Mail-In Ballots No Magic Bullet For Dems
David Catron
by
Congressman-elect Mike Garcia (YouTube screenshot)

The “Heroes Act” introduced Tuesday by House Speaker Nancy Pelosi should erase any doubt that the Democrats hope to leverage voting by mail and ballot harvesting into a November victory. The legislation purports to be a coronavirus “rescue package,” but it’s a $3 trillion wish list that would strip the states of the power to determine how they conduct elections. It would require every state to allow “no excuse” absentee voting, provide postage-paid mail-in ballots, mandate that votes are counted up to 10 days after Election Day, and eliminate voter ID laws. Ironically, even if this bill had a prayer of passage in the Senate, it wouldn’t achieve its goal.

This was highlighted by Tuesday’s special election in California’s 25th congressional district to fill the open seat vacated by Democrat Katie Hill, who resigned last year pursuant to a scandal involving her staff. The election featured all mail-in voting in a district that Hillary Clinton won by seven points in 2016. Yet Republican Mike Garcia’s 12-point lead was so solid by Wednesday evening that his Democratic opponent, Christy Smith, decided to concede: “While it’s critical that we ensure every vote is counted and recorded, we believe that the current tally shows Mike Garcia is the likely victor in the May 12 special election.”

The special elections in California and Wisconsin suggest that easily accessible mail-in ballots are not the panacea that the Democrats believe them to be.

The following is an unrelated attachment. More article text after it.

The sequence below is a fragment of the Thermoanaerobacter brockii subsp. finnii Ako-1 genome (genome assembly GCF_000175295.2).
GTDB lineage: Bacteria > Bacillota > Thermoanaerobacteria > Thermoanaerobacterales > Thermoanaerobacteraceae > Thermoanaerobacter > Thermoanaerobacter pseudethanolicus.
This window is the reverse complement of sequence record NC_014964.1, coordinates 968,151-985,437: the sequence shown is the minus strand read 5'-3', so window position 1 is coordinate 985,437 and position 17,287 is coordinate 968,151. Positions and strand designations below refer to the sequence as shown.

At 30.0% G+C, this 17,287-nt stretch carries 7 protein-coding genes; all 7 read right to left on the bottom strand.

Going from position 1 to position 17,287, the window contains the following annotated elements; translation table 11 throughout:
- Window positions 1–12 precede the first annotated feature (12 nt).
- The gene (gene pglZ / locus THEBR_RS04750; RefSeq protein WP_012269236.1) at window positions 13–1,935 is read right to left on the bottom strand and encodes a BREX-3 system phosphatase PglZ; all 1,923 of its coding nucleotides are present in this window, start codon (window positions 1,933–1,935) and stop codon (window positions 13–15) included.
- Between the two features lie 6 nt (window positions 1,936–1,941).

In other words, the Republican candidate won in an election conducted precisely the way Speaker Pelosi proposes to run every congressional election in the country. There were no systemic or physical impediments to participation, no requirement that voters possess photo identification, no access issues whatever. As a victorious Mike Garcia pointed out on Fox & Friends Thursday morning, “Every registered voter had a self-addressed, stamped envelope sent to them with a ballot, so accessibility was very high.” Still, a lot of Democrats wouldn’t bestir themselves to vote. Tuesday evening, the New York Times lamented,

Republicans are sending their ballots back at a significantly higher rate than Democrats.… 40 percent of registered Republicans had mailed in their ballots, according to tracking data, compared with 27 percent of Democrats, who have about 30,000 more registered voters in the district.… 51 percent of voters older than 65 have mailed in ballots, while just 15 percent of voters younger than 35 have done so.

The most significant takeaway from these data is that, in a district where Republicans are substantially outnumbered by Democrats, the latter were clearly not motivated. Republican voters were obviously far more energized. This was also the case in Wisconsin’s 7th congressional district, where Republican Tom Tiffany defeated Democrat Tricia Zunker by more than 14 points in a special election held to replace former Republican Rep. Sean Duffy, who resigned last September for family reasons. Wisconsin has “no excuse” absentee voting, and about 48 percent of the votes cast in Tuesday’s election were mailed in.